12. Dabbagh, N., & Reo, R. (2011). Back to the future: Tracing the roots and learning affordances of social software. In M. J. W. Lee & C. McLoughlin (Eds.), Web 2.0-based e-learning: Applying social informatics for tertiary teaching (pp. 1–20). Hershey, PA: IGI Global.Google Scholar
  13. Fleith, S. D. (2000). Teacher and student perceptions of creativity in the classroom environment. Roeper Review, 22(3), 148–153. Scholar
  14. Göral, H., & Sertbaş, D. C. (2017). Almost all hyperharmonic numbers are not integers. Journal of Number Theory, 171, 495–526.CrossRefGoogle Scholar
  15. Ito, M., Baumer, S., Bittanti, M., Boyd, D., Cody, R., Herr-Stephenson, B., et al. (2009). Hanging out, messing around, and geeking out: Kids living and learning with new media. Cambridge, MA: MIT press.Google Scholar
  16. Levenson, E. (2011). Exploring collective mathematical creativity in elementary school. Journal of Creative Behaviour, 45(3), 215–234. Scholar
  17. Lu, J., Hao, Q., & Jing, M. (2016). Consuming, sharing, and creating content: How young students use new social media in and outside school. Computers in Human Behavior, 64, 55–64. Scholar
  18. Mann, E. L. (2006). Creativity: The essence of mathematics. Journal for the Education of the Gifted, 30(2), 236–262. Scholar
  19. McLoughlin, C., & Lee, M. J. W. (2011). Pedagogy 2.0: Critical challenges and responses to web 2.0 and social software in tertiary teaching. In M. J. W. Lee & C. McLoughlin (Eds.), Web 2.0-based e-learning: Applying social informatics for tertiary teaching (pp. 43–69). Hershey, PA: IGI Global.Google Scholar
  20. Meusburger, P. (2009). Milieus of creativity: The roles of places, environments, and spatial contexts. In P. Meusburger, J. Funke, & E. Wunder (Eds.), Milieus of creativity: An interdisciplinary approach to spatiality of creativity (pp. 97–153). Dordrecht, The Netherlands: Springer.CrossRefGoogle Scholar
  21. Nesin, A. (2008). Matematik ve develerle eşekler [Mathematics with camels and donkeys] Istanbul, Turkey: Nesin Yayınevi.Google Scholar
  22. Nesin Mathematics Village. (2017). Nesin Mathematics Village from Accessed January 15, 2017.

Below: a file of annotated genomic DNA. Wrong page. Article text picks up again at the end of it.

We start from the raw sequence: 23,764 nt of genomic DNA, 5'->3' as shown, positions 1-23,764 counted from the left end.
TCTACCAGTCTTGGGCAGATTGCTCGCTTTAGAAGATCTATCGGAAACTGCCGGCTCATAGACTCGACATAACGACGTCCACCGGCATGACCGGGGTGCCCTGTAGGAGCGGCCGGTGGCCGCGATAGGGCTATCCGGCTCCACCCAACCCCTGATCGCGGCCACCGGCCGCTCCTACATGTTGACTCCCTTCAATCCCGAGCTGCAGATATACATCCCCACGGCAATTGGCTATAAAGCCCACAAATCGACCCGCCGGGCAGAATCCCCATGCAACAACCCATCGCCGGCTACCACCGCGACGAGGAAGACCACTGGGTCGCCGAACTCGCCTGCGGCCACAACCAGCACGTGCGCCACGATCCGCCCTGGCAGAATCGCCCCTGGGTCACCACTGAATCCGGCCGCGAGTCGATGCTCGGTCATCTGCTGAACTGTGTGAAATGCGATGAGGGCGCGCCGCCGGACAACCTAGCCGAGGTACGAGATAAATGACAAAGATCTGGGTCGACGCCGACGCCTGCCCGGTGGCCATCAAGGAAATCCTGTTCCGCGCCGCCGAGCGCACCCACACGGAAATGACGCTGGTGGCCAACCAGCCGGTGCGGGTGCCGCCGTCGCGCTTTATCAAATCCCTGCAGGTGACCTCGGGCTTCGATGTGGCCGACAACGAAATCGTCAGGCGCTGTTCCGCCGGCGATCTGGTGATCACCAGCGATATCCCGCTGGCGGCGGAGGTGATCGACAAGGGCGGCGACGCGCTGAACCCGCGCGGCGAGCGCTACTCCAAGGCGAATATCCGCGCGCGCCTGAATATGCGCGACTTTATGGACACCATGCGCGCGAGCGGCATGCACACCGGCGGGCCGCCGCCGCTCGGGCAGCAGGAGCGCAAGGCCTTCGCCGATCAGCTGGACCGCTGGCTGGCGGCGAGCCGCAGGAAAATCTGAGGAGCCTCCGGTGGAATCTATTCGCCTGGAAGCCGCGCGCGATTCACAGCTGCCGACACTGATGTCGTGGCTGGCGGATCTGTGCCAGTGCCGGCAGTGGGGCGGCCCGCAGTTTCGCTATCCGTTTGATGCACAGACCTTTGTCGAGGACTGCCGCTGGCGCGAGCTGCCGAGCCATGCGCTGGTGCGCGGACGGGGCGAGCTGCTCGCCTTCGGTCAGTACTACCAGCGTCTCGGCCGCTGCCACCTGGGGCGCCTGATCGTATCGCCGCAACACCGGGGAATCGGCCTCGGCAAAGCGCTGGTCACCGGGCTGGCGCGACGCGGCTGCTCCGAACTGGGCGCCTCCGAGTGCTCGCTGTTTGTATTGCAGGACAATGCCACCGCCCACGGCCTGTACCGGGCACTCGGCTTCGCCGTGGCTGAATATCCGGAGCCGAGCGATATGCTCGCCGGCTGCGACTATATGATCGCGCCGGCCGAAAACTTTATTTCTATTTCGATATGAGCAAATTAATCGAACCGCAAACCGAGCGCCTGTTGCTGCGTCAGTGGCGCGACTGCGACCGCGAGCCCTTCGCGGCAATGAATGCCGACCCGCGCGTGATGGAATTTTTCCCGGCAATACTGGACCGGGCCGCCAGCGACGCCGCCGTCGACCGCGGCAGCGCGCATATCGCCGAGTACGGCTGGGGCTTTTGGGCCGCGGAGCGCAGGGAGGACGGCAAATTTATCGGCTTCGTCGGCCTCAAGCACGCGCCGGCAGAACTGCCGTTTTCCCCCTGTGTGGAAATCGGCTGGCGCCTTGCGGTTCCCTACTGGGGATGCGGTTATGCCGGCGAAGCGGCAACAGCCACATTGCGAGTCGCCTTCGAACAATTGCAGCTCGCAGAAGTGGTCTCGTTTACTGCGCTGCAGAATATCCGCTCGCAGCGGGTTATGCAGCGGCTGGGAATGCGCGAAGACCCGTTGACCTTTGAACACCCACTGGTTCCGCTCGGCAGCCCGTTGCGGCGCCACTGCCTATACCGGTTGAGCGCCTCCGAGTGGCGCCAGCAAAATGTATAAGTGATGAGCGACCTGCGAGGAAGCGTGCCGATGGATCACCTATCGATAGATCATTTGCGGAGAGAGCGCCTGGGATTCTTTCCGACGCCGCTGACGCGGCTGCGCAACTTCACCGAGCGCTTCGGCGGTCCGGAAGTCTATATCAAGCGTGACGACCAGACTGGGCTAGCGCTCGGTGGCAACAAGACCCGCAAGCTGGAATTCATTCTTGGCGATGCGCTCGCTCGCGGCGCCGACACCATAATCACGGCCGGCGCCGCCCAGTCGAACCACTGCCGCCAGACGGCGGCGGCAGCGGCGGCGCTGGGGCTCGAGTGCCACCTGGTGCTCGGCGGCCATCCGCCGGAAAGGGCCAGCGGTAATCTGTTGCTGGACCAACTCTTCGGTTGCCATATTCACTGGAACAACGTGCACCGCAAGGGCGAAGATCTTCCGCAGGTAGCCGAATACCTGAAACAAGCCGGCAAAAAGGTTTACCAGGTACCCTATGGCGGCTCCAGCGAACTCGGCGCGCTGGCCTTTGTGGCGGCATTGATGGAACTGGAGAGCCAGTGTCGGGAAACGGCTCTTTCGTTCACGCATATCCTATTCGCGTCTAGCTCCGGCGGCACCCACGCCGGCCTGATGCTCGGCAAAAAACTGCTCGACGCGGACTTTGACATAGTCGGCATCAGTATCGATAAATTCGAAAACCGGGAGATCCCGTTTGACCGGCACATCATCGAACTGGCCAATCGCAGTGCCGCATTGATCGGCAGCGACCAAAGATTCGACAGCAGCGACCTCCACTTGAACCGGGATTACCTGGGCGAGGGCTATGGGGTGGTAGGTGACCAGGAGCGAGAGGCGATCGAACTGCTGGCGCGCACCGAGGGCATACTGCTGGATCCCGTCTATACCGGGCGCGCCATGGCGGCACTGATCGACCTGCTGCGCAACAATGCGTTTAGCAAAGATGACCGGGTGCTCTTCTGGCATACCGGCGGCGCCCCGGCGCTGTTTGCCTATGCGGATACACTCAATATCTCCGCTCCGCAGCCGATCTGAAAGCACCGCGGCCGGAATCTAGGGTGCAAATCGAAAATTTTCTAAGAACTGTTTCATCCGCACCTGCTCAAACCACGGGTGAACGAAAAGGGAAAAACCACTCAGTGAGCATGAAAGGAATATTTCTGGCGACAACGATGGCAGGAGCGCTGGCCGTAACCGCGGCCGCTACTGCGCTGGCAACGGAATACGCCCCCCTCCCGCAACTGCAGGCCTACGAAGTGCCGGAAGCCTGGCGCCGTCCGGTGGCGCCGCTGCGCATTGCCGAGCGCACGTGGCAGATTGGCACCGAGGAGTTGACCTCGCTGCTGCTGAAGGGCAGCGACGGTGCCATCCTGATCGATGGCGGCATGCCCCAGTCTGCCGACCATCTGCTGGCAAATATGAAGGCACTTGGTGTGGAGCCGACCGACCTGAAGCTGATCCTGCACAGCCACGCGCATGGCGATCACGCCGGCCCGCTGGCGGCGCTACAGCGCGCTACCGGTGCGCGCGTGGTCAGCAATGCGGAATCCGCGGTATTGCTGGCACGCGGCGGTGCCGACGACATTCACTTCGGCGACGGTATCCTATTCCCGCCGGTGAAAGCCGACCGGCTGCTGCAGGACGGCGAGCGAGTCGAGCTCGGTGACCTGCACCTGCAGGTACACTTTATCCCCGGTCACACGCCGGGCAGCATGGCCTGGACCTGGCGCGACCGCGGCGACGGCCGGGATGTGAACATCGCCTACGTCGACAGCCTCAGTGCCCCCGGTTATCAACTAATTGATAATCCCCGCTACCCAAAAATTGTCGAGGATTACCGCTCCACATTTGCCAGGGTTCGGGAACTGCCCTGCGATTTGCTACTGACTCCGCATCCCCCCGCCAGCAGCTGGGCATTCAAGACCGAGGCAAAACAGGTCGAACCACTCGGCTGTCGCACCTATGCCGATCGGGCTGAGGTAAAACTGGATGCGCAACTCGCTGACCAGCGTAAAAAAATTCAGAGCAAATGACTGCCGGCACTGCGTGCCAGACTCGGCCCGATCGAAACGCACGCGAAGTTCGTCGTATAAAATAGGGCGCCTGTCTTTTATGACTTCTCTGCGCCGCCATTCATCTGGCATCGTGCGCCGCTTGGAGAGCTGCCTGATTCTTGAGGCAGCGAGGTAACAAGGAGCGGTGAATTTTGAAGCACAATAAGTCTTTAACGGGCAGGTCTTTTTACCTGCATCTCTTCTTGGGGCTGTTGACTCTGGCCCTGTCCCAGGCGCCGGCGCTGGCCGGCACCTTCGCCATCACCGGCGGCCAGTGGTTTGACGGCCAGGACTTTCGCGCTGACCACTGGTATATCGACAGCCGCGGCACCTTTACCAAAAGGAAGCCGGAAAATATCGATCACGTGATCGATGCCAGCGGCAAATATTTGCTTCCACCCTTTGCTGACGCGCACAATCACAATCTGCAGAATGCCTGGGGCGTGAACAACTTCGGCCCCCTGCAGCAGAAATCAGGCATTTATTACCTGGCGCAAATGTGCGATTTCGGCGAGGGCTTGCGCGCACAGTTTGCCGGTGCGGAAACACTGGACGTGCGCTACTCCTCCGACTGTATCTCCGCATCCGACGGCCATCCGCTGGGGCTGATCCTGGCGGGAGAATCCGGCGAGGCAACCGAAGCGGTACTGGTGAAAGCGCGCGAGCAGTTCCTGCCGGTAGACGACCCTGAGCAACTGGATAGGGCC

23. Patton, M. Q. (2002). Qualitative research and evaluation options. Thousand Oaks, CA: Sage.Google Scholar
  24. Pehkonen, E. (1997). The state-of-art in mathematical creativity. International Journal on Mathematical Education, 29(3), 63–67. Scholar
  25. Peppler, K. (2013). Social media and creativity. In D. Lemish (Ed.), International handbook of children, adolescents, and media (pp. 193–200). New York, NY: Routledge.Google Scholar
  26. Peppler, K. A., & Solomou, M. (2011). Building creativity: Collaborative learning and creativity in social media environments. On the Horizon, 19(1), 13–23. Scholar
  27. Personalize Learning. (2017). Schools Without Classroom. Retrieved from
  28. Plucker, J. A., Beghetto, R. A., & Dow, G. T. (2004). Why isn’t creativity more important to educational psychologists? Potentials, pitfalls, and future directions in creativity research. Educational Psychologist, 39(2), 83–96.CrossRefGoogle Scholar
  29. Sriraman, B. (2004). The characteristics of mathematical creativity. The Mathematics Educator, 14(1), 19–34.Google Scholar
  30. Zaman, M., Ananda rajan, M., & Dai, Q. (2010). Experiencing flow with instant messaging and its facilitating role on creative behaviors. Computers in Human Behavior, 26(5), 1009–1018.Google Scholar

Copyright information

© Springer International Publishing AG, part of Springer Nature 2018

Authors and Affiliations

  1. 1.AnkaraTurkey

Personalised recommendations